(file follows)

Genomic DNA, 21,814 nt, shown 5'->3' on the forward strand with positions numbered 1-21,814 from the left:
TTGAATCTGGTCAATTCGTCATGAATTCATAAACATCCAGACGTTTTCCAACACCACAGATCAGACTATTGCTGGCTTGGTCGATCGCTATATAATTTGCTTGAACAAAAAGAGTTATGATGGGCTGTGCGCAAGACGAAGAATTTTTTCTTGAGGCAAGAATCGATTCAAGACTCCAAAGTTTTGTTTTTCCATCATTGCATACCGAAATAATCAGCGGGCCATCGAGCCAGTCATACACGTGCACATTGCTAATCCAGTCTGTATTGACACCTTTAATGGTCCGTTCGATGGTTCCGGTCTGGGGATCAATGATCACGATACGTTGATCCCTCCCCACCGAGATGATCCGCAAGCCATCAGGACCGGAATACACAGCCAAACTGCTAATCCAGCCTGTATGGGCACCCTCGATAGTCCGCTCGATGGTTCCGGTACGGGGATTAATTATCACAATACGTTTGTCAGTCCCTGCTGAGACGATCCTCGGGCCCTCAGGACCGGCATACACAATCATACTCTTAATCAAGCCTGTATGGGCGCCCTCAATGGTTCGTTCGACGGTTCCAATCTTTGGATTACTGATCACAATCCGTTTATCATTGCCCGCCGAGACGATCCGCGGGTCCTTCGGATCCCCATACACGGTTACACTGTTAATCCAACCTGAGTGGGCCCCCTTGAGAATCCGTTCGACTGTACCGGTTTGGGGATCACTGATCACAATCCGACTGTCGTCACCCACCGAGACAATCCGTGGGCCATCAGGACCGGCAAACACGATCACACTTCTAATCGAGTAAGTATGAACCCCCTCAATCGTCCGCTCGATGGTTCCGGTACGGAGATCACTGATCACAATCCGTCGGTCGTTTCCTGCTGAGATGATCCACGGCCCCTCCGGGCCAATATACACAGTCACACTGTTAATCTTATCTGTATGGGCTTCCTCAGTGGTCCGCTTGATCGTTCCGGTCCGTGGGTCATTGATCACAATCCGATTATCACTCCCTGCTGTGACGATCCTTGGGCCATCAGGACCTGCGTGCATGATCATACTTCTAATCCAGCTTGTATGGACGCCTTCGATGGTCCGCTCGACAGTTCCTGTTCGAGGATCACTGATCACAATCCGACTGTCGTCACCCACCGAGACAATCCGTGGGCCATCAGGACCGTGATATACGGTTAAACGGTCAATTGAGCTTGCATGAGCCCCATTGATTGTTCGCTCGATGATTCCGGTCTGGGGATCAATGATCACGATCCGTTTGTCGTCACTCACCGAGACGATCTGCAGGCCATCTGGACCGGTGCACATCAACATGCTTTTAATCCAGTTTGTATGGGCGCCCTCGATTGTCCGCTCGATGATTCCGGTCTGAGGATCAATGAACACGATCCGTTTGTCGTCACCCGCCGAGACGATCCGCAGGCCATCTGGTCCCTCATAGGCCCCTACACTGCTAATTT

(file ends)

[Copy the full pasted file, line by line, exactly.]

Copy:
Genomic DNA, 21,814 nt, shown 5'->3' on the forward strand with positions numbered 1-21,814 from the left:
TTGAATCTGGTCAATTCGTCATGAATTCATAAACATCCAGACGTTTTCCAACACCACAGATCAGACTATTGCTGGCTTGGTCGATCGCTATATAATTTGCTTGAACAAAAAGAGTTATGATGGGCTGTGCGCAAGACGAAGAATTTTTTCTTGAGGCAAGAATCGATTCAAGACTCCAAAGTTTTGTTTTTCCATCATTGCATACCGAAATAATCAGCGGGCCATCGAGCCAGTCATACACGTGCACATTGCTAATCCAGTCTGTATTGACACCTTTAATGGTCCGTTCGATGGTTCCGGTCTGGGGATCAATGATCACGATACGTTGATCCCTCCCCACCGAGATGATCCGCAAGCCATCAGGACCGGAATACACAGCCAAACTGCTAATCCAGCCTGTATGGGCACCCTCGATAGTCCGCTCGATGGTTCCGGTACGGGGATTAATTATCACAATACGTTTGTCAGTCCCTGCTGAGACGATCCTCGGGCCCTCAGGACCGGCATACACAATCATACTCTTAATCAAGCCTGTATGGGCGCCCTCAATGGTTCGTTCGACGGTTCCAATCTTTGGATTACTGATCACAATCCGTTTATCATTGCCCGCCGAGACGATCCGCGGGTCCTTCGGATCCCCATACACGGTTACACTGTTAATCCAACCTGAGTGGGCCCCCTTGAGAATCCGTTCGACTGTACCGGTTTGGGGATCACTGATCACAATCCGACTGTCGTCACCCACCGAGACAATCCGTGGGCCATCAGGACCGGCAAACACGATCACACTTCTAATCGAGTAAGTATGAACCCCCTCAATCGTCCGCTCGATGGTTCCGGTACGGAGATCACTGATCACAATCCGTCGGTCGTTTCCTGCTGAGATGATCCACGGCCCCTCCGGGCCAATATACACAGTCACACTGTTAATCTTATCTGTATGGGCTTCCTCAGTGGTCCGCTTGATCGTTCCGGTCCGTGGGTCATTGATCACAATCCGATTATCACTCCCTGCTGTGACGATCCTTGGGCCATCAGGACCTGCGTGCATGATCATACTTCTAATCCAGCTTGTATGGACGCCTTCGATGGTCCGCTCGACAGTTCCTGTTCGAGGATCACTGATCACAATCCGACTGTCGTCACCCACCGAGACAATCCGTGGGCCATCAGGACCGTGATATACGGTTAAACGGTCAATTGAGCTTGCATGAGCCCCATTGATTGTTCGCTCGATGATTCCGGTCTGGGGATCAATGATCACGATCCGTTTGTCGTCACTCACCGAGACGATCTGCAGGCCATCTGGACCGGTGCACATCAACATGCTTTTAATCCAGTTTGTATGGGCGCCCTCGATTGTCCGCTCGATGATTCCGGTCTGAGGATCAATGAACACGATCCGTTTGTCGTCACCCGCCGAGACGATCCGCAGGCCATCTGGTCCCTCATAGGCCCCTACACTGCTAATTT